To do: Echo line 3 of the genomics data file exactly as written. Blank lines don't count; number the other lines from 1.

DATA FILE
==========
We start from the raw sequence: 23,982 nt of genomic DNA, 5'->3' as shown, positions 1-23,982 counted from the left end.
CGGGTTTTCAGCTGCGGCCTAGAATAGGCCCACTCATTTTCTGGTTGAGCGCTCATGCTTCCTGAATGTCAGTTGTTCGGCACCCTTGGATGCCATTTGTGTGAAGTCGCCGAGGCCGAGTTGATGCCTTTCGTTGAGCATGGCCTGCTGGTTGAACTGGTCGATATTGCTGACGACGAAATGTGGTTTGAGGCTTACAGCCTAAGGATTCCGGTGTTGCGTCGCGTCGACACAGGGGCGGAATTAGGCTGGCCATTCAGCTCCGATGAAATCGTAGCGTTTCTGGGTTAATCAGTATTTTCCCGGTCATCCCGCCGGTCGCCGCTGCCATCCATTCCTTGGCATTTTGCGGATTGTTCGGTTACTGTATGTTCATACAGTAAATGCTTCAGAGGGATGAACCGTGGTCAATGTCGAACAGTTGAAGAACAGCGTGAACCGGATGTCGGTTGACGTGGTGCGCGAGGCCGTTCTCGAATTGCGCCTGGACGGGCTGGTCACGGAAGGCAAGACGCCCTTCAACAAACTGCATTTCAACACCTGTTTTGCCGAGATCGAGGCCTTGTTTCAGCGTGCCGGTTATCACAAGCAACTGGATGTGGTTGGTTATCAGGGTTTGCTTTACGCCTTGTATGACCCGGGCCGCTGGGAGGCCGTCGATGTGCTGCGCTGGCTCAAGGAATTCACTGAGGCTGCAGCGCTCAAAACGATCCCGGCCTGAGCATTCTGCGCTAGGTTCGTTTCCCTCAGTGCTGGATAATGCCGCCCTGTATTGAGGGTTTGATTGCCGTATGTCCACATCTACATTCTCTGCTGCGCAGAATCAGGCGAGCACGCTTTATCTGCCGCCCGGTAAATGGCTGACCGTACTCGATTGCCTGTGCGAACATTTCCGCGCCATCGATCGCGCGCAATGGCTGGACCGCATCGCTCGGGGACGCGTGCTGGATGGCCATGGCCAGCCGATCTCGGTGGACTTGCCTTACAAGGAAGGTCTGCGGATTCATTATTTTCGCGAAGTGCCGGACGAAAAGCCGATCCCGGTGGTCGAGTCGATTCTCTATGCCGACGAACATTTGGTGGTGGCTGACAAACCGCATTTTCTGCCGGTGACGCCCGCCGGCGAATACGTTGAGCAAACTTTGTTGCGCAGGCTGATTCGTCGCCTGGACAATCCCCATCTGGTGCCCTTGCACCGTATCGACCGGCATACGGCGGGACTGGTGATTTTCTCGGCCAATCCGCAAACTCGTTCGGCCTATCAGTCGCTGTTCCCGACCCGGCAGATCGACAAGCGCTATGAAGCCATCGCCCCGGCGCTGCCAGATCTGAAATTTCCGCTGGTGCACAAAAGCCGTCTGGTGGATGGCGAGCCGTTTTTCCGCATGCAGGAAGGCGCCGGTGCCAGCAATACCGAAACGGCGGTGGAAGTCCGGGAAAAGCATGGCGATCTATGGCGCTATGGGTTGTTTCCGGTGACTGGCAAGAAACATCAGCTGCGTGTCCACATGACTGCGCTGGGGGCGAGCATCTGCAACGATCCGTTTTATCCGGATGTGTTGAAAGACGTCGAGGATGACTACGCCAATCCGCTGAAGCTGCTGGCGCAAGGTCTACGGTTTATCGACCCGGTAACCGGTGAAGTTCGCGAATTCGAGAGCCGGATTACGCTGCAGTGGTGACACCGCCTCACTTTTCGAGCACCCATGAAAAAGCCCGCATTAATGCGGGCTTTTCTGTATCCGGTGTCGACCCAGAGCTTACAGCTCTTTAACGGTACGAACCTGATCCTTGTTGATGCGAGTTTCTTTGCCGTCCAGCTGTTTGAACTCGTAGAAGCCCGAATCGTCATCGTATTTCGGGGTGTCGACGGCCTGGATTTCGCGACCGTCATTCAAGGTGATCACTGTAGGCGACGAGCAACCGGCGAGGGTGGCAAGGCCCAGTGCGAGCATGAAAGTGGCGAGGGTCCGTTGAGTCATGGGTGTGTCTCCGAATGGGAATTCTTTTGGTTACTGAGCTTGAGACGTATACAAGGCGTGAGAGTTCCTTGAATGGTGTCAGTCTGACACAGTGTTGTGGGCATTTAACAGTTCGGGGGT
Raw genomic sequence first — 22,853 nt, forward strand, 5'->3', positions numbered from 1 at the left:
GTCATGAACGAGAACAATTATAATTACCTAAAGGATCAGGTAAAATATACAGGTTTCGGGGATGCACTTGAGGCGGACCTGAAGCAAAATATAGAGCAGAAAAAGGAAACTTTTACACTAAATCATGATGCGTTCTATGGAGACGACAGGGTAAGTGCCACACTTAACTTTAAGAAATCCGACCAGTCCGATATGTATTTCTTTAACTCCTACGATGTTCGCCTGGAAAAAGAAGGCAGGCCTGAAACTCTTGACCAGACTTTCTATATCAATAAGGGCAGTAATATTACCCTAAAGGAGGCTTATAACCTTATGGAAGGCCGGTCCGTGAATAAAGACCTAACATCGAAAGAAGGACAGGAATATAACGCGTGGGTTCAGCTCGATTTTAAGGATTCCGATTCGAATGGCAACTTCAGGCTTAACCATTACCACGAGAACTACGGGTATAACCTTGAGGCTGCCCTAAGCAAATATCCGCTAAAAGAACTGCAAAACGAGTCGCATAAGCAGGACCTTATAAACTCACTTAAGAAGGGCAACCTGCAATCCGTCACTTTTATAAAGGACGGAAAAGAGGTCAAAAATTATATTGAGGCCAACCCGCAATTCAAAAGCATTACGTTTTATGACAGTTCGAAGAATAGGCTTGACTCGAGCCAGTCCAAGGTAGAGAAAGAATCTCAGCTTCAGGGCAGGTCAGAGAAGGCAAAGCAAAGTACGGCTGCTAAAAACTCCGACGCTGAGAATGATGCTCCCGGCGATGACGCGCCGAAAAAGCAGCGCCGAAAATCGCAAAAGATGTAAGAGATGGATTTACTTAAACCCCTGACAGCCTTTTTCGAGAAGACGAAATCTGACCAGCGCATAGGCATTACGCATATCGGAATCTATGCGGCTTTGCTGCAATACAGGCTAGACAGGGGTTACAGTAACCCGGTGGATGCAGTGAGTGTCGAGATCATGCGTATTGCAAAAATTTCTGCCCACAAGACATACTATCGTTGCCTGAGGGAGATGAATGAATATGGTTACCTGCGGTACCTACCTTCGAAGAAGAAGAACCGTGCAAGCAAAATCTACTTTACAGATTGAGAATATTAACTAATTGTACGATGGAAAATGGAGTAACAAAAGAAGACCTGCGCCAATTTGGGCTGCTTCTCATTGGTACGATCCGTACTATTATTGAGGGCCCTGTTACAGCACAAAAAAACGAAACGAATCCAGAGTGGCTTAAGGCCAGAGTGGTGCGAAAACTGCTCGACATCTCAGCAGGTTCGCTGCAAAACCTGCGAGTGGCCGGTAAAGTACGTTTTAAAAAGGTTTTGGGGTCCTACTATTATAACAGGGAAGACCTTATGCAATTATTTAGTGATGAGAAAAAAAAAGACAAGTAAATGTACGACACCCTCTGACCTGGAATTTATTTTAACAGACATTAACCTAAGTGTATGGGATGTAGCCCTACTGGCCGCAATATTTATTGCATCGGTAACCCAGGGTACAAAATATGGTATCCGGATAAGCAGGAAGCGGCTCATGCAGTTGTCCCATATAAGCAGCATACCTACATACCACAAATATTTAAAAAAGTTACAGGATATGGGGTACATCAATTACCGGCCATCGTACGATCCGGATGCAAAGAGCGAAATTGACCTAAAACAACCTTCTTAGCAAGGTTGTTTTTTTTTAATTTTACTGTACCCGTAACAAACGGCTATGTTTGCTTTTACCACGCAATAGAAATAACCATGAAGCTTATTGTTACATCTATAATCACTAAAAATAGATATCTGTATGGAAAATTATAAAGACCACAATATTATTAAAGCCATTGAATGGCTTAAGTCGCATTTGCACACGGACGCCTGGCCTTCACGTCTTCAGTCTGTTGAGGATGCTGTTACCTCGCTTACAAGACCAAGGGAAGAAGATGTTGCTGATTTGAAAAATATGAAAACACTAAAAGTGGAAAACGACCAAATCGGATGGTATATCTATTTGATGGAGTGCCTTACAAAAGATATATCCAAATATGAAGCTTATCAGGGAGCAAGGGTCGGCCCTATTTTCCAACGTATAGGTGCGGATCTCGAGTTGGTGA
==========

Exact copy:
Raw genomic sequence first — 22,853 nt, forward strand, 5'->3', positions numbered from 1 at the left: